Last night’s pared down Golden Globes ceremony saw big winners including Netflix’s Power of the Dog and Tick Tick… Boom!, 20th Century Studios/Disney’s West Side Story, and Disney’s Encanto to name a few. Winners were announced via social media due to COVID-19 concerns, and as always, many in entertainment media see the picks as a predictor for the Oscars. We shall see. As of today, the 94th Academy Awards ceremony (recognizing the best films released between March 1 and December 31, 2021), is still scheduled to take place at the Dolby Theatre in Hollywood on March 27, 2022, with nominations announced on Feb. 8. Critics here at LA Weekly and at our sister publication, the Village Voice, definitely have our favorites. Read our Top 10 best film lists here and our best documentaries guide here. Below, the Voice’s Michael Musto picks his standout performances.
The best performances every year are from actors trying to appear gracious about not getting Oscar-nominated, even though by all rights, they know they deserved to win. Alas, some of these actors happen to be in relatively obscure flicks that don’t have a big Oscar push, and others are simply ignored in favor of flashier performances. Other factors pop up, too, like the fact that the nominators don’t feel they owe the actor a nod based on their body of work, not to mention that they might not be what’s known as “a member of the club”—i.e., a known player within the Hollywood scene. Here are my 10 favorite 2021 turns given by actors who will simply have to settle for my appreciation instead of the Academy’s.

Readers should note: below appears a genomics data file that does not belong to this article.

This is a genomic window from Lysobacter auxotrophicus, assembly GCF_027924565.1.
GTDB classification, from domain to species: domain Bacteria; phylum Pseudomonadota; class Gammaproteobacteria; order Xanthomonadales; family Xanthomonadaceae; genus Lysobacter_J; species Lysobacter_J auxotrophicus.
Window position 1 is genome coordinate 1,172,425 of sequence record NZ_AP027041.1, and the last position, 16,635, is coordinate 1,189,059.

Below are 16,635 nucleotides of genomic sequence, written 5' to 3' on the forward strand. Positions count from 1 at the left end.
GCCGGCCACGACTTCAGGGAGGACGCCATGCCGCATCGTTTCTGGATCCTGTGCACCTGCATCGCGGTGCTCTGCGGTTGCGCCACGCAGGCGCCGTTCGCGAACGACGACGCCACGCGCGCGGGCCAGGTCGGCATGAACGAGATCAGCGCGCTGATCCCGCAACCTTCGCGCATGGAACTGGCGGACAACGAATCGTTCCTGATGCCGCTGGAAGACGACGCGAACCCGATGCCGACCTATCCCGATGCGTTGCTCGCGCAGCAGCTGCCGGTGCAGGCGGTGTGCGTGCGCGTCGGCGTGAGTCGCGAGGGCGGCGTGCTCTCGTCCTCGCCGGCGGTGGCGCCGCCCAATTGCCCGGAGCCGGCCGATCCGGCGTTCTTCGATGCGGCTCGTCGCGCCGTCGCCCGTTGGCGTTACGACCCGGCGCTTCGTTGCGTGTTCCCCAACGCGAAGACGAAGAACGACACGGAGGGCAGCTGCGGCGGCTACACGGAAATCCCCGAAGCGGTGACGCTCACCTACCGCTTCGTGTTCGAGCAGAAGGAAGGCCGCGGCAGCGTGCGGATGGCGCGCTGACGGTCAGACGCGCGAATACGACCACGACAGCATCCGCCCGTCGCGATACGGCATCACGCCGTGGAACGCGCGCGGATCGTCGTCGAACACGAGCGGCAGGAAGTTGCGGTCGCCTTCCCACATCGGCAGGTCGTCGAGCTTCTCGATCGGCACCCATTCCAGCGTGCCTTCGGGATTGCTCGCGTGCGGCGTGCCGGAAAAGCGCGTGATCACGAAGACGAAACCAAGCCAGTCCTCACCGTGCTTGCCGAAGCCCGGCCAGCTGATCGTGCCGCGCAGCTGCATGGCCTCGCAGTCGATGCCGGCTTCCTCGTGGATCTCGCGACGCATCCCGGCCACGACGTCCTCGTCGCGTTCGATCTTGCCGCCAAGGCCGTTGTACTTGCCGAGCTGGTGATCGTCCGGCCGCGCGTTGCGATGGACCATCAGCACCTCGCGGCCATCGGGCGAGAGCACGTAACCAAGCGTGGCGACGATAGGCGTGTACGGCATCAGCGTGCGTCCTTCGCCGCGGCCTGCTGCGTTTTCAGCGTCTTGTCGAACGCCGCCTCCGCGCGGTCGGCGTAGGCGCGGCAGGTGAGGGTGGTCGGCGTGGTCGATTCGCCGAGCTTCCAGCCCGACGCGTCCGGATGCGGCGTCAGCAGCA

The Worst Person in the World
In this bracingly original Norwegian film by Joachim Trier, Reinsve is a 30-something Oslo native who impulsively switches careers—and personal direction—as readily as she changes outfits. She leaves her loving, long-term boyfriend for a guy she meets at a party, clearly entranced by the spontaneous silliness of their physical games, which include armpit sniffing and spending time in the bathroom together. All through this and the pathos that follows, Reinsve—who won Best Actress at Cannes—is suitably unpredictable, making Julie riveting without ever sugarcoating her choices. Alas, Oscar won’t choose to nominate her, since the category will most likely be filled with Princess Di, Tammy Faye Bakker, Lucille Ball, and other bigger names.
Mass is a low-budget gut-punch of a film in which the parents of a teen who’s been murdered via gun violence at school meet with the parents of the kid who did the shooting. All four actors are good, but Plimpton is by far the standout as the victim’s mom, who strains to be polite and nonconfrontational but can’t help exploding into anxious rages. I would call Plimpton a lead, but she’s landed in the Best Supporting Actress competition, where she’s up against costar Ann Dowd, who’s also gotten praise and a push. The result will probably be bupkis.